Concepts create idols; only wonder grasps anything. - St Gregory of Nyssa

Sunday, August 19, 2012

The Sacrament of Holy Matrimony

oly Matrimony (Marriage) is the sacrament that sanctifies the union of a man and woman who desire to share each other’s lives and seek fullness of life and salvation as one. Because it is a “holy state sanctified by God,” His grace is imparted to the couple to live together in His love, mutually fulfilling and perfecting each other, and forming a family which will mirror the Church itself.

Within the Orthodox Church, the marriage ceremony is steeped with ritual and symbolism. Unlike other Christian faiths where a bride and groom can “create” their own service and vows, the Orthodox rite is set and each act performed has a special meaning and significance. It is holy and everlasting in both the sight of God and the Church.

There are two main parts of the Marriage service. The first is called the Betrothal, or “promise,” which takes place at the doors of the church. This is the “natural” marriage – the promise that a husband and wife make to each other that they wish to live a common life together. Mutual support and equality with the marriage are pledged.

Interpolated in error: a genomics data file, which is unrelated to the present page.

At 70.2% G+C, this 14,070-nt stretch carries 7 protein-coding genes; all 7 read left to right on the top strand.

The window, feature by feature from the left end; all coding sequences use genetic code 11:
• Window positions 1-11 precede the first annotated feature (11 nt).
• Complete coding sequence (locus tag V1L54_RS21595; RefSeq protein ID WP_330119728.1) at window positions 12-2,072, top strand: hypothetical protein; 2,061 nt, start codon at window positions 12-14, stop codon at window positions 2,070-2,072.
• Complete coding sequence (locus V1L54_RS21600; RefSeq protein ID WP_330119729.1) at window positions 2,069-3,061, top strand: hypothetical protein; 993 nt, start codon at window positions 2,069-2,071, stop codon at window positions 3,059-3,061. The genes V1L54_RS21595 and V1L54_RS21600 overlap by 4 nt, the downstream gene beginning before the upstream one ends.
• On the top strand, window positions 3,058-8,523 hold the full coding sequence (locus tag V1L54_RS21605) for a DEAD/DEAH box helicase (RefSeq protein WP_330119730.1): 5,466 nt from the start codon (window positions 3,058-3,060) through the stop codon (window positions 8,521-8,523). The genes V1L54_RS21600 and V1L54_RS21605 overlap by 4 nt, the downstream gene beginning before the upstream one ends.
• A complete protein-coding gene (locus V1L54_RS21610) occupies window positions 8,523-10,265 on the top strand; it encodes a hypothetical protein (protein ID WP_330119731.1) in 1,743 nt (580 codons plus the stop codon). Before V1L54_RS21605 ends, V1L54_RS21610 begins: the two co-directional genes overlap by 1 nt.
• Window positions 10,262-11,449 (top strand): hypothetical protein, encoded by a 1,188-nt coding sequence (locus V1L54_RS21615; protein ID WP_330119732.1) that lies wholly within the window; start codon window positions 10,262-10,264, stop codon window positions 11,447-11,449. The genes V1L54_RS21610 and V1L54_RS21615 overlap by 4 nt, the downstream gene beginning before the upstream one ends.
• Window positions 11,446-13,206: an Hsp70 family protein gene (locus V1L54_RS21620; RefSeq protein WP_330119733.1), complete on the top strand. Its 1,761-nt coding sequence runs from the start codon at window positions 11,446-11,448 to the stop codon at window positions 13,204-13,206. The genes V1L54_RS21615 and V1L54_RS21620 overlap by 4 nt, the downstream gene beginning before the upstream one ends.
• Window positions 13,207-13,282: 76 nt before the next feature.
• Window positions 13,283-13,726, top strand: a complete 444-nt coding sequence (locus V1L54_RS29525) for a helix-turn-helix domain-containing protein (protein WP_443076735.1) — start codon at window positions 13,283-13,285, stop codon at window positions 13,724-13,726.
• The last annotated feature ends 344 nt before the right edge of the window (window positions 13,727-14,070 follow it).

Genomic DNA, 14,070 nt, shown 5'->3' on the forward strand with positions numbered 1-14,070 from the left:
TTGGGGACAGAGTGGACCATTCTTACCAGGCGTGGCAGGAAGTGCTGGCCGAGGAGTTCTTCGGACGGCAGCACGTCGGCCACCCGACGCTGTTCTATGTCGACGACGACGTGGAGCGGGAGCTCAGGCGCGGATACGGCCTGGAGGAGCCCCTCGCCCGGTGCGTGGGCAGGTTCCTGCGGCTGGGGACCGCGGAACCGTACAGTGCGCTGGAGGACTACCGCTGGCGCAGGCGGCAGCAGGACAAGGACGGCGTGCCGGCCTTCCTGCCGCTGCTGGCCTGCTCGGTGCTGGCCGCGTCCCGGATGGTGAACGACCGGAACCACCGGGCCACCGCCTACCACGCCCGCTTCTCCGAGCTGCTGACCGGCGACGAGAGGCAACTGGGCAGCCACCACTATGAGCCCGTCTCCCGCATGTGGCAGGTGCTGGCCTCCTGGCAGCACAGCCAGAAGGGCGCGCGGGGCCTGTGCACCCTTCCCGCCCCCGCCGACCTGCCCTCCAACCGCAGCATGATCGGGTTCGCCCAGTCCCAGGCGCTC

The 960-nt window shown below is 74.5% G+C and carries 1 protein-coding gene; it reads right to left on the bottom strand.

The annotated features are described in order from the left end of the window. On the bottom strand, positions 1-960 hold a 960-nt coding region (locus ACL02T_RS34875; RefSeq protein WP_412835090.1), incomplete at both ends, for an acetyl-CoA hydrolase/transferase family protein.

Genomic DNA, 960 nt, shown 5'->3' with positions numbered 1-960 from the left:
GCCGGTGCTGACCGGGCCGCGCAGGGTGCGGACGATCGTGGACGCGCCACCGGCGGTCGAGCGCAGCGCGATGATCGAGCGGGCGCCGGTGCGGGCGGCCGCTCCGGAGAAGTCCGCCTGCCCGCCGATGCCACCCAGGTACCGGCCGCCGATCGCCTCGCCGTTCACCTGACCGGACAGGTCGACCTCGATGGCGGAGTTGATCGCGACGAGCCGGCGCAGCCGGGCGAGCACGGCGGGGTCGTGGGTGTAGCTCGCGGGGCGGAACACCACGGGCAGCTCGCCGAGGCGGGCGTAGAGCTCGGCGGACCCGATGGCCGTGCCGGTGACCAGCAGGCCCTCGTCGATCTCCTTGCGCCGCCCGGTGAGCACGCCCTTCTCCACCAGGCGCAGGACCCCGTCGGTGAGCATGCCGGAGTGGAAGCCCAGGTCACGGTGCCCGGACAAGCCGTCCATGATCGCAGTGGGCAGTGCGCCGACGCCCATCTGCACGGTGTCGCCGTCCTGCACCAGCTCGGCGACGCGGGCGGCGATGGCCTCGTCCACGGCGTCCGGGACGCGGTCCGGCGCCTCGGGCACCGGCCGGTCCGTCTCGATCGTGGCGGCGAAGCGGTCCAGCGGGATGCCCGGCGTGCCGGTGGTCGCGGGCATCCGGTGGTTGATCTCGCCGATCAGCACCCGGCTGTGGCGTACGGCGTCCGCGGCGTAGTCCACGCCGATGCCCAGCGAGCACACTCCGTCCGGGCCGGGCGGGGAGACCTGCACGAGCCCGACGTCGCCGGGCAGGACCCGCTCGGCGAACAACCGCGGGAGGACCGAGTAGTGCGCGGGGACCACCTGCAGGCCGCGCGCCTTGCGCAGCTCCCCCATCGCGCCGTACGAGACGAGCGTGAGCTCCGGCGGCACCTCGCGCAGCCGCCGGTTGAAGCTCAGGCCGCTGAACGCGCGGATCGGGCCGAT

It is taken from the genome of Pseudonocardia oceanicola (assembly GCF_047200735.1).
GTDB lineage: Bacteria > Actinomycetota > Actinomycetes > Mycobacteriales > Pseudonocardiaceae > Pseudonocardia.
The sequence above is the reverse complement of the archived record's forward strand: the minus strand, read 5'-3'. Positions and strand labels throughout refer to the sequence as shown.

After the Priest leads the couple into the center of the church, the Liturgy proper will begin with the words, “Blessed is the Kingdom of the Father, and of the Son, and of the Holy Spirit.” The second part of the Marriage, called the Crowning, takes place during the Liturgy. This is the “spiritual” marriage – the promise that the new couple makes to God to live their new life together in His Church in the hope that someday, by the virtue of their marriage, they will be blessed with the crown of everlasting life.

Holy Matrimony is fulfilled in the Eucharist.  Betrothal and Crowning culminate as the Bride and Groom share Holy Communion (or Common Cup). Father Alexander Schmemann, of blessed memory, wrote:

There exists between the Eucharist and each of the other sacraments an organic link. For all the sacraments, except the Eucharist, deal with individual members of the Church and their purpose is to integrate the individual — his life, his particular "leitourgia" or calling — into the Church. But the Church is fulfilled in the Eucharist, and each sacrament, therefore, finds its natural end, its fulfillment in the Eucharist.

An Orthodox marriage ceremony is not an “event,” it is a great mystery in which two members of Christ’s body are joined as one within the whole Church.

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